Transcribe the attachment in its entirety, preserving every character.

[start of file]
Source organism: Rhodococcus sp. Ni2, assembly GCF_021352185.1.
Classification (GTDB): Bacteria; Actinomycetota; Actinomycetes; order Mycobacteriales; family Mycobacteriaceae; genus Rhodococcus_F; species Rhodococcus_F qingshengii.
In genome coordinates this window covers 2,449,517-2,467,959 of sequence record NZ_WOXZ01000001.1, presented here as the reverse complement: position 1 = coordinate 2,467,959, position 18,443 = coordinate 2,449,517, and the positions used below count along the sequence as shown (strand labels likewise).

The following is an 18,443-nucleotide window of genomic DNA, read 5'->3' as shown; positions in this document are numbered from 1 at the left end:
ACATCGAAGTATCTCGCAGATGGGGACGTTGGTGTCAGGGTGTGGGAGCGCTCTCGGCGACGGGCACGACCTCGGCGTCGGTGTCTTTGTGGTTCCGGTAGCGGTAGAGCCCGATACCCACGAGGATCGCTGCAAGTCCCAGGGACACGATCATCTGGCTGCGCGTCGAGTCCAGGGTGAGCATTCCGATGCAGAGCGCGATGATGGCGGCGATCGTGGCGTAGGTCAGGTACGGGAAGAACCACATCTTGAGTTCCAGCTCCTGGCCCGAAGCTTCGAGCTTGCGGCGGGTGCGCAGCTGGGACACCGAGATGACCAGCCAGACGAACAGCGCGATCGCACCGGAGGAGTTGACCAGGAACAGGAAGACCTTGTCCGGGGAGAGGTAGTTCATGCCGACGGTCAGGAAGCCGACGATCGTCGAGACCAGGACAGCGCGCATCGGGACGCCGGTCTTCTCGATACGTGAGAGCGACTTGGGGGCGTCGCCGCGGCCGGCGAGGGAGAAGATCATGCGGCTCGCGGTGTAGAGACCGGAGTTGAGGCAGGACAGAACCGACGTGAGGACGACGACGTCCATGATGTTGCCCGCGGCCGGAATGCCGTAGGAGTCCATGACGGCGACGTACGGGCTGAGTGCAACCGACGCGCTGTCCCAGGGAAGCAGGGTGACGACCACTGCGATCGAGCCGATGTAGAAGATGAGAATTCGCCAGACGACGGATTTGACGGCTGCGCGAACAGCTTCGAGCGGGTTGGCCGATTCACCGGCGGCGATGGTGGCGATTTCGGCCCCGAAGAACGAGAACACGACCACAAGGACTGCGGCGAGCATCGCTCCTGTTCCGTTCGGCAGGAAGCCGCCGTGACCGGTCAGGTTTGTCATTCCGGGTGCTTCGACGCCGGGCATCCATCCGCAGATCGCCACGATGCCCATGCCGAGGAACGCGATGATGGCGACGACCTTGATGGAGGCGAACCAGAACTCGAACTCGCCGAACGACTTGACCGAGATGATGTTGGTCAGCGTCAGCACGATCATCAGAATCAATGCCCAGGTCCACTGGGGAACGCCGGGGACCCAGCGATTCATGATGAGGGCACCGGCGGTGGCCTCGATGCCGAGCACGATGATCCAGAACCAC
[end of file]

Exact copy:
Source organism: Rhodococcus sp. Ni2, assembly GCF_021352185.1.
Classification (GTDB): Bacteria; Actinomycetota; Actinomycetes; order Mycobacteriales; family Mycobacteriaceae; genus Rhodococcus_F; species Rhodococcus_F qingshengii.
In genome coordinates this window covers 2,449,517-2,467,959 of sequence record NZ_WOXZ01000001.1, presented here as the reverse complement: position 1 = coordinate 2,467,959, position 18,443 = coordinate 2,449,517, and the positions used below count along the sequence as shown (strand labels likewise).

The following is an 18,443-nucleotide window of genomic DNA, read 5'->3' as shown; positions in this document are numbered from 1 at the left end:
ACATCGAAGTATCTCGCAGATGGGGACGTTGGTGTCAGGGTGTGGGAGCGCTCTCGGCGACGGGCACGACCTCGGCGTCGGTGTCTTTGTGGTTCCGGTAGCGGTAGAGCCCGATACCCACGAGGATCGCTGCAAGTCCCAGGGACACGATCATCTGGCTGCGCGTCGAGTCCAGGGTGAGCATTCCGATGCAGAGCGCGATGATGGCGGCGATCGTGGCGTAGGTCAGGTACGGGAAGAACCACATCTTGAGTTCCAGCTCCTGGCCCGAAGCTTCGAGCTTGCGGCGGGTGCGCAGCTGGGACACCGAGATGACCAGCCAGACGAACAGCGCGATCGCACCGGAGGAGTTGACCAGGAACAGGAAGACCTTGTCCGGGGAGAGGTAGTTCATGCCGACGGTCAGGAAGCCGACGATCGTCGAGACCAGGACAGCGCGCATCGGGACGCCGGTCTTCTCGATACGTGAGAGCGACTTGGGGGCGTCGCCGCGGCCGGCGAGGGAGAAGATCATGCGGCTCGCGGTGTAGAGACCGGAGTTGAGGCAGGACAGAACCGACGTGAGGACGACGACGTCCATGATGTTGCCCGCGGCCGGAATGCCGTAGGAGTCCATGACGGCGACGTACGGGCTGAGTGCAACCGACGCGCTGTCCCAGGGAAGCAGGGTGACGACCACTGCGATCGAGCCGATGTAGAAGATGAGAATTCGCCAGACGACGGATTTGACGGCTGCGCGAACAGCTTCGAGCGGGTTGGCCGATTCACCGGCGGCGATGGTGGCGATTTCGGCCCCGAAGAACGAGAACACGACCACAAGGACTGCGGCGAGCATCGCTCCTGTTCCGTTCGGCAGGAAGCCGCCGTGACCGGTCAGGTTTGTCATTCCGGGTGCTTCGACGCCGGGCATCCATCCGCAGATCGCCACGATGCCCATGCCGAGGAACGCGATGATGGCGACGACCTTGATGGAGGCGAACCAGAACTCGAACTCGCCGAACGACTTGACCGAGATGATGTTGGTCAGCGTCAGCACGATCATCAGAATCAATGCCCAGGTCCACTGGGGAACGCCGGGGACCCAGCGATTCATGATGAGGGCACCGGCGGTGGCCTCGATGCCGAGCACGATGATCCAGAACCAC